Amman – Foreign Minister Eli Cohen has recently sent an official démarche to Jordan in protest of the kingdom’s treatment of religious Jewish tourists, Israel Hayom has exclusively learned.
The letter of protestation comes on the heels of a troubling incident some two weeks ago in the Yitzhak Rabin Crossing north of Eilat when 150 Haredi Jews were essentially imprisoned for 48 hours upon entering the Jordanian side. According to their version of events, the Jordanian security officials insisted that they cut their traditional sidelocks. The official reason cited by the guards was that it was safer for tourists not to be visibly Jewish while traveling.
Israel has rejected that claim and as a result, Cohen has taken the usual step of issuing the rebuke letter, sending it to the Jordanian Embassy in Tel Aviv. In the letter, he writes that it is not the first time religious Jews are asked to take such discriminatory steps.
The Jordanian restrictions of this nature have been documented for several years now, and it includes a prohibition on having Jews publicly wear kippot or bring Jewish scripture, prayer shawls, and phylacteries, as well as kosher food. In his letter, Cohen said that while Israel appreciates the Jordanian desire to ensure the Israelis’ security, it is inconceivable that this would result in having them not enter Jordan or force them to dispose of Jewish artifacts. He called on the Jordanian side to end this policy and offered to conduct dialogue to find a solution.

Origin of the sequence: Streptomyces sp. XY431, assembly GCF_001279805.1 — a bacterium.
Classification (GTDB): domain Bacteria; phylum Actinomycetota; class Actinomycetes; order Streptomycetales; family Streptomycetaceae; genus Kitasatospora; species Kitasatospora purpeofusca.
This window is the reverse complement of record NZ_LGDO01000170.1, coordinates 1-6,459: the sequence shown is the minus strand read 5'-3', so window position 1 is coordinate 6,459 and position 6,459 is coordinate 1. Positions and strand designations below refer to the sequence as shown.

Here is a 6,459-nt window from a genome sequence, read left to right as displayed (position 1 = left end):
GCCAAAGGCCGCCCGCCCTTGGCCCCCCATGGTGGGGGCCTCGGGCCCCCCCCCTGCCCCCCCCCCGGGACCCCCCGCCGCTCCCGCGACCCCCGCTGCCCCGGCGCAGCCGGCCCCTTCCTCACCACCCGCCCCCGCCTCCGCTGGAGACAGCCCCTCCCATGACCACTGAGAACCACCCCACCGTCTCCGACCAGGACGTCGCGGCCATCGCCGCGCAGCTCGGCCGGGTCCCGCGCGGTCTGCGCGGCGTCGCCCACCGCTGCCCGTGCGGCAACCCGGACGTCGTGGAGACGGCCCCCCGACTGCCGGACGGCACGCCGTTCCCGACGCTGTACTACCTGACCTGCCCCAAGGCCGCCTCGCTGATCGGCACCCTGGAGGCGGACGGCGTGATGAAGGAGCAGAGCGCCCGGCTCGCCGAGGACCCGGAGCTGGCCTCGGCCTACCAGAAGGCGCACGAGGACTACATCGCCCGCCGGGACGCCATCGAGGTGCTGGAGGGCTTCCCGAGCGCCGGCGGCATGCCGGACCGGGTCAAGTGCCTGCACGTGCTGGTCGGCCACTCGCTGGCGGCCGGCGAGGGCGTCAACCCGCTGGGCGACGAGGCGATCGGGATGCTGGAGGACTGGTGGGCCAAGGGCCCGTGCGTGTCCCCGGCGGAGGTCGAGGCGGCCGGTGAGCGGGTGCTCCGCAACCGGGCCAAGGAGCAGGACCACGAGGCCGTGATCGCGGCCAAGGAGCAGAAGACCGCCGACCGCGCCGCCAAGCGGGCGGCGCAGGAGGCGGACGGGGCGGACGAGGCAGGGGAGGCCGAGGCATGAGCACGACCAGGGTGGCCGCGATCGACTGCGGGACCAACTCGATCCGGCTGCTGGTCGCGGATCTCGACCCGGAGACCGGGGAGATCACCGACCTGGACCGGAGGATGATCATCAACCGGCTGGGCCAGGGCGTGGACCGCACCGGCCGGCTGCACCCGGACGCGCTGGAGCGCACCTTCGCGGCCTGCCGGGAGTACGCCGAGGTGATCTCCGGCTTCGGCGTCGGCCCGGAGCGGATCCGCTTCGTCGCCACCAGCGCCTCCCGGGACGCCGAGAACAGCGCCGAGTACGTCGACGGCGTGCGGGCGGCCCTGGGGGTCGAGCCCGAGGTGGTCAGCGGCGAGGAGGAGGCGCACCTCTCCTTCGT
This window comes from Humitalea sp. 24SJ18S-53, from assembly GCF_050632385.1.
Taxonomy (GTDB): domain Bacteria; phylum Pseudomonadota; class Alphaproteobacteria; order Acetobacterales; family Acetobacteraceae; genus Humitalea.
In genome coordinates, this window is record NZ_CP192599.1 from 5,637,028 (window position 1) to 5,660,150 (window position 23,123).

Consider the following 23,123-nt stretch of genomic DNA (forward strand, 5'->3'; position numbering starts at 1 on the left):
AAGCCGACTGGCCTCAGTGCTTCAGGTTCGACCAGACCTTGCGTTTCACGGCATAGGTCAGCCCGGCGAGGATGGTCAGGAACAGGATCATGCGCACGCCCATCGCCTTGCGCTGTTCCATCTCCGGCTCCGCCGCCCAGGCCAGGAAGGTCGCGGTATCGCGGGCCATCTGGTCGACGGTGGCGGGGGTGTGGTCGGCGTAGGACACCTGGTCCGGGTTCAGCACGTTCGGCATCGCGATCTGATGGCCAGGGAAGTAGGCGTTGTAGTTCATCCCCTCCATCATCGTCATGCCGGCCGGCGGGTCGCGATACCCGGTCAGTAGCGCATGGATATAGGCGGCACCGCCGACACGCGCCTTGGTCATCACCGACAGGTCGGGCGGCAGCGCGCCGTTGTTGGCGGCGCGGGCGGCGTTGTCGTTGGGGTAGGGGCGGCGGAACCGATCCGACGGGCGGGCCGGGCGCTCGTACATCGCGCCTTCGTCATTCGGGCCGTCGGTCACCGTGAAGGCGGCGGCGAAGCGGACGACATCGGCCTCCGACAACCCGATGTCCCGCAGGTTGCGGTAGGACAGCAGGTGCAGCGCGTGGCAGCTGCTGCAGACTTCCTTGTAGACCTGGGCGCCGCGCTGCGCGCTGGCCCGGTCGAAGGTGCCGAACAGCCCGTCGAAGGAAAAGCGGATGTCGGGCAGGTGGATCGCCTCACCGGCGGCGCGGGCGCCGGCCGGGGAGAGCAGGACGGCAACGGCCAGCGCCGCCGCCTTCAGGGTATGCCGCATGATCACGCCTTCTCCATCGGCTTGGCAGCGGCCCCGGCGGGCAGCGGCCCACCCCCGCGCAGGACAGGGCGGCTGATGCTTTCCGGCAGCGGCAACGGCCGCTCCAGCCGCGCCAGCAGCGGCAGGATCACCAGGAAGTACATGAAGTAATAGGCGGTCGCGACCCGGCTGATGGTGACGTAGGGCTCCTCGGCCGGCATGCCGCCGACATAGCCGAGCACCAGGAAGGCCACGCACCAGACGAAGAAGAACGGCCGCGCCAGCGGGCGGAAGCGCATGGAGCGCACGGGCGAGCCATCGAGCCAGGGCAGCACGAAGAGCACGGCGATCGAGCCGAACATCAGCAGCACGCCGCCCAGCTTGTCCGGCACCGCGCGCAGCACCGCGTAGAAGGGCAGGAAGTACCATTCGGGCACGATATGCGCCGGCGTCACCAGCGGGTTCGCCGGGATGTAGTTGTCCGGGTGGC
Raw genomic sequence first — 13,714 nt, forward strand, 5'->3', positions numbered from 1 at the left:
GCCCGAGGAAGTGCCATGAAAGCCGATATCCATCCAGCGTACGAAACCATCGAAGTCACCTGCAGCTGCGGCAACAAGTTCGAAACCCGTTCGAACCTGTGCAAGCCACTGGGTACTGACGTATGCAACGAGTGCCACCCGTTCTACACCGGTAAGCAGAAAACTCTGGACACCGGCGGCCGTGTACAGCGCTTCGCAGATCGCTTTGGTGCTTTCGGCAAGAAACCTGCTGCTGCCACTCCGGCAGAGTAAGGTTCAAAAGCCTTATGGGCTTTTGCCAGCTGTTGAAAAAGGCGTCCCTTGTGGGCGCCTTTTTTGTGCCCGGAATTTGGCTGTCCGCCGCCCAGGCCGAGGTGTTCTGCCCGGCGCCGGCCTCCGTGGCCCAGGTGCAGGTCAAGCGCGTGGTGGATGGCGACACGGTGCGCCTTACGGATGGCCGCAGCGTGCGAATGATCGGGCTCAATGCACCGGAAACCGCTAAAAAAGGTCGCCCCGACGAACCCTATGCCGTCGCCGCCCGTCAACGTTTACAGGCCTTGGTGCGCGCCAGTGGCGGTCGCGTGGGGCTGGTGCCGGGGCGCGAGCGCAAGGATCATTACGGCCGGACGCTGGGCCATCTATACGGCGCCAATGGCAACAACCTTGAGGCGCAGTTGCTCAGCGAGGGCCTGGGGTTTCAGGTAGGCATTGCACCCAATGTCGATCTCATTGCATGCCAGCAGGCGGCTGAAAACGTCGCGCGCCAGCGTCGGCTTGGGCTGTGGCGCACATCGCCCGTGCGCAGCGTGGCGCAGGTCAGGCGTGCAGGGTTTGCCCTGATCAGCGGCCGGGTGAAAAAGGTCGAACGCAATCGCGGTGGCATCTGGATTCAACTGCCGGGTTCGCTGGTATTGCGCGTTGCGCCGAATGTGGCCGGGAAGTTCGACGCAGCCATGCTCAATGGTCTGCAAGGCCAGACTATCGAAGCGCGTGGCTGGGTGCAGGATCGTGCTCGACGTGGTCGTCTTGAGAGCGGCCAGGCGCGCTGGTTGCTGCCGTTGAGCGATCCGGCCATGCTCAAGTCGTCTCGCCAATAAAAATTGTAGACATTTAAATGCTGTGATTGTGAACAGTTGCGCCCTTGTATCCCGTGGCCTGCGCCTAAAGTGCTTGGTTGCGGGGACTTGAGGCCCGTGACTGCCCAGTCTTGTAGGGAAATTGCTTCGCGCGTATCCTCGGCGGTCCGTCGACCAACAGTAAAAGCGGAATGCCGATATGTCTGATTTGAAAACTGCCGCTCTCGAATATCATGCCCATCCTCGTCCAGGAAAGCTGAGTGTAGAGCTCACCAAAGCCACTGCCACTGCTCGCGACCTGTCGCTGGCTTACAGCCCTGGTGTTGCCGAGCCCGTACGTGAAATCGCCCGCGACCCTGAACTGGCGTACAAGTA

“It is just beyond the pale that Israelis would be discriminated against in the border crossing and denied entry just because they are religious Jews,” Cohen said. “The peace between Israel and Jordan is important for both countries. We will engage the embassy in Israel and the Jordanian authorities so that we can find a solution for thousands of Israelis who want to visit Jordan but cannot currently do so just because they carry various items. We are taking many diplomatic steps to resolve this issue.”